To say that success will extend beyond these five foundational considerations is an obvious understatement. There are many more dimensions to this challenge. But it is also fair to say that as leaders of industrial corporations, not embracing these five very basic concepts will put you at a significant disadvantage at a time when you can least afford it. While frightening to some, the future can deliver more energy-efficient, safer, more effective solutions to the benefit of all.

Don DeLoach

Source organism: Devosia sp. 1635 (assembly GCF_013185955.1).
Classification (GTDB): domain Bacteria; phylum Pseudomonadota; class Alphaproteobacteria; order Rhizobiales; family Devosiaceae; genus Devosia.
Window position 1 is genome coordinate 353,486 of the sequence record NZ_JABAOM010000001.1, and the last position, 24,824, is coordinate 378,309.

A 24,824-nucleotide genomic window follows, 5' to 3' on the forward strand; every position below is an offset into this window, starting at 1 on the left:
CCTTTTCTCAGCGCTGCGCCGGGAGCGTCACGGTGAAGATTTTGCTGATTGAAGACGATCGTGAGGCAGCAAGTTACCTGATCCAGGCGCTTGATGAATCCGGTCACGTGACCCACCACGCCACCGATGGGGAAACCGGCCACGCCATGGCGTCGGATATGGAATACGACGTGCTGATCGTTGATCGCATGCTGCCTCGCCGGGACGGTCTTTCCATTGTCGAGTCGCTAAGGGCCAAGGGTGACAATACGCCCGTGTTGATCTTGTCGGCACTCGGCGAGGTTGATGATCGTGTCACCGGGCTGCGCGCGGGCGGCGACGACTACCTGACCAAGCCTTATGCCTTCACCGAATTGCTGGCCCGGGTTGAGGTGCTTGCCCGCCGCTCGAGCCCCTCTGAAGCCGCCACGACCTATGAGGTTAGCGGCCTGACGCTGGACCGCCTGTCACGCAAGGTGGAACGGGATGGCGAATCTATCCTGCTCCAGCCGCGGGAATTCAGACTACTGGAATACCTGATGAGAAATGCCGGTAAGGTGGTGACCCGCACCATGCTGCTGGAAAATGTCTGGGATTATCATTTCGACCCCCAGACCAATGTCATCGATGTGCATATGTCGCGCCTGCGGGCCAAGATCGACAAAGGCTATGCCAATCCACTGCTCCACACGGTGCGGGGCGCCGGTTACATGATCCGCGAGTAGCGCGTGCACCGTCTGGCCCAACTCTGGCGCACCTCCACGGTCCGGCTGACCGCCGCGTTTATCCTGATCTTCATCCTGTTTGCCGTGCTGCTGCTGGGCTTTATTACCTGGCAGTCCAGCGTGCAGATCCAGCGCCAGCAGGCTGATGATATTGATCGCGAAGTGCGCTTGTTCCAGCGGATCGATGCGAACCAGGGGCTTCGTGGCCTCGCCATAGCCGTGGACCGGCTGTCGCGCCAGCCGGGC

Don DeLoach is an entrepreneur, author, board member, and a leading industry evangelist for the Internet of Things. He is Co-founder and Managing Partner of Rocket Wagon Venture Studios, creating innovative startups for the cyber-physical world. He co-founded the Midwest IoT Council, where he served as co-chair from 2015 – 2020. Don is a serial entrepreneur, serving as CEO for three companies, Youcentric, Aleri, and Infobright, spanning the last 20 years. He serves or has served as an outside director or advisor for multiple companies. He also serves on the executive committee of the Array of Things (US DOE smart cities project), the Illinois Autonomous Vehicle Association, and as a director on the Juvenile Protective Association. He is the principal driver of the "First Receiver" IoT architectural thesis addressed in his book "The Future of IoT", which he co-authored with Gartner analyst Emil Berthelsen and Hitachi/Pentaho executive Wael Elrifai, which was published in June of 2017. He is an Industrial Engineering graduate of Ga. Tech.